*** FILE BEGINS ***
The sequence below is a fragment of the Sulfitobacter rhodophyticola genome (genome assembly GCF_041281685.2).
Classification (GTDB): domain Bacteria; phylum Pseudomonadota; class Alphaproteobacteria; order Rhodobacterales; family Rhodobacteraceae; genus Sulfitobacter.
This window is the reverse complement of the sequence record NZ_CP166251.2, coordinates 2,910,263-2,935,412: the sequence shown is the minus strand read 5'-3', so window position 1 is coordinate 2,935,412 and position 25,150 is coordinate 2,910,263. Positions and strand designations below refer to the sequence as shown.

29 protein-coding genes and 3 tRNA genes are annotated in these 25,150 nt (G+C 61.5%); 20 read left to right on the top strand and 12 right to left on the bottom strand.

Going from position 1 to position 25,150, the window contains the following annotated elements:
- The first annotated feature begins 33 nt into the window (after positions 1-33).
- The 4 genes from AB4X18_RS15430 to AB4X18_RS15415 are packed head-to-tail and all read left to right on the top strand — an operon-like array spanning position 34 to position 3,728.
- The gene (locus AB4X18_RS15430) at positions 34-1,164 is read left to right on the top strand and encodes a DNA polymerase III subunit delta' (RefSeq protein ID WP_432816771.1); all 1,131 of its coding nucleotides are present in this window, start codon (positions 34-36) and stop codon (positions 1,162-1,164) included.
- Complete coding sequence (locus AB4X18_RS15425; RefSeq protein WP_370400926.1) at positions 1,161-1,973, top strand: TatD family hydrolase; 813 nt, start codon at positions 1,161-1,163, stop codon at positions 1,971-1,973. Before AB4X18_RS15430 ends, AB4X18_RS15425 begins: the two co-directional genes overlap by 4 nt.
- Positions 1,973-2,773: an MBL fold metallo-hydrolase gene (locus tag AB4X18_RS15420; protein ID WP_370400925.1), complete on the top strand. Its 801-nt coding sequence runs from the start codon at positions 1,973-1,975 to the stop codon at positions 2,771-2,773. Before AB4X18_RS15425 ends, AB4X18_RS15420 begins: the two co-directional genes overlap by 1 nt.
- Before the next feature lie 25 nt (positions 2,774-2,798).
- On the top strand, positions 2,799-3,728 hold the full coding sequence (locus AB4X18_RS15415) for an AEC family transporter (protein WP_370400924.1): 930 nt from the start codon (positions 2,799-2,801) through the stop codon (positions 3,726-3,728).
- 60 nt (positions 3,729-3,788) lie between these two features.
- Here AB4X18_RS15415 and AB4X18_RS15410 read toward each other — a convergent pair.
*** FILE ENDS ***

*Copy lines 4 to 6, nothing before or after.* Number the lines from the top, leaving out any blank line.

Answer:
29 protein-coding genes and 3 tRNA genes are annotated in these 25,150 nt (G+C 61.5%); 20 read left to right on the top strand and 12 right to left on the bottom strand.

Going from position 1 to position 25,150, the window contains the following annotated elements:
- The first annotated feature begins 33 nt into the window (after positions 1-33).